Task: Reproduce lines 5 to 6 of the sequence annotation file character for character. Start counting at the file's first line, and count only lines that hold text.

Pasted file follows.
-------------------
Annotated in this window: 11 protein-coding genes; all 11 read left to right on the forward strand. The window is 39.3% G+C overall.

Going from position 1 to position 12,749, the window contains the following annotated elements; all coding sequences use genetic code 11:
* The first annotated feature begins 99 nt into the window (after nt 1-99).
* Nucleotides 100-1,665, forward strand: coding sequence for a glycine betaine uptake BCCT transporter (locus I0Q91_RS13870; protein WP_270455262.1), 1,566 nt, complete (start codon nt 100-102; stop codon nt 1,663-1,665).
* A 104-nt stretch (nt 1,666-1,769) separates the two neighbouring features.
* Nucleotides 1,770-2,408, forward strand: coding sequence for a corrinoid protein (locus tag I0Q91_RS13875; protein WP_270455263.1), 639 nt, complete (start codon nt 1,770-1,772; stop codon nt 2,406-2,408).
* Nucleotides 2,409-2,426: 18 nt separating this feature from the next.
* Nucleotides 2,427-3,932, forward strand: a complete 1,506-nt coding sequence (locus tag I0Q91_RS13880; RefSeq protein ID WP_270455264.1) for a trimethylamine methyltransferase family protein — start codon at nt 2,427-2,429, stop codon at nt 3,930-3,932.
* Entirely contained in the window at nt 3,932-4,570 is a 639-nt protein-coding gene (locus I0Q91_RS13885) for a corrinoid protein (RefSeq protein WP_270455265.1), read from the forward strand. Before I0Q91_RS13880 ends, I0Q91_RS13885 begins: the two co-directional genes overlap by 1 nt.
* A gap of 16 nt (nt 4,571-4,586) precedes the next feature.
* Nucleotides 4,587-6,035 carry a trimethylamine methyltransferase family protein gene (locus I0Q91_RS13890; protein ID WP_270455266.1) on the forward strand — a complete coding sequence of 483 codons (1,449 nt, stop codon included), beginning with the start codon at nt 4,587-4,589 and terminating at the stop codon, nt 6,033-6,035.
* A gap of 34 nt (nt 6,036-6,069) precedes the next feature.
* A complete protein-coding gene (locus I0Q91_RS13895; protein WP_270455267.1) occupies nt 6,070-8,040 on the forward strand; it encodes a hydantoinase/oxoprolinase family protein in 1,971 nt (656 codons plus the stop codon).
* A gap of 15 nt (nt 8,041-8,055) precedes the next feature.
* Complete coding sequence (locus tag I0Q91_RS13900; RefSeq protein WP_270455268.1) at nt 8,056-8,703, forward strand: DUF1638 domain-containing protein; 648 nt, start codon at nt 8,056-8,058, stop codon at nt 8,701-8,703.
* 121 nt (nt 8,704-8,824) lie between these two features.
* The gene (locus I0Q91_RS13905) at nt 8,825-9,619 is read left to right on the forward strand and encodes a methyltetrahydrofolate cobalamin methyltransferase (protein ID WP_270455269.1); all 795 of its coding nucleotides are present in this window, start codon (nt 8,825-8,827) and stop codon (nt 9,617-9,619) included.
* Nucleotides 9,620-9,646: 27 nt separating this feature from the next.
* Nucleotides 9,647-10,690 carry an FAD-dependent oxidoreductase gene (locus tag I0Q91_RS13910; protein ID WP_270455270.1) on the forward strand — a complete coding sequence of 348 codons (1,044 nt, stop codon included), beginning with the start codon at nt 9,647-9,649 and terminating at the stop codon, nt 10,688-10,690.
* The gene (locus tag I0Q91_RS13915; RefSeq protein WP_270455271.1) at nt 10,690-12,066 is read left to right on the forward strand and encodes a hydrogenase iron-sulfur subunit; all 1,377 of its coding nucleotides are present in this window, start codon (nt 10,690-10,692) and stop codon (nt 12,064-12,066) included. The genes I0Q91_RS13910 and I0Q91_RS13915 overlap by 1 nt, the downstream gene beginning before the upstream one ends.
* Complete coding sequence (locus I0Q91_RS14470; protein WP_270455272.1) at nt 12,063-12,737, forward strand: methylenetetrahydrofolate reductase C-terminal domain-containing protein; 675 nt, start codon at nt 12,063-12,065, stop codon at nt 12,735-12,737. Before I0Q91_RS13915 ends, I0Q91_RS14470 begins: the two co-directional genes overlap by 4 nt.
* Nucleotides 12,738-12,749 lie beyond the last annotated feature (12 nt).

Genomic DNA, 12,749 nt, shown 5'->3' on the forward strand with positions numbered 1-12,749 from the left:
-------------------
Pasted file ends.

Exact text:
* A 104-nt stretch (nt 1,666-1,769) separates the two neighbouring features.
* Nucleotides 1,770-2,408, forward strand: coding sequence for a corrinoid protein (locus tag I0Q91_RS13875; protein WP_270455263.1), 639 nt, complete (start codon nt 1,770-1,772; stop codon nt 2,406-2,408).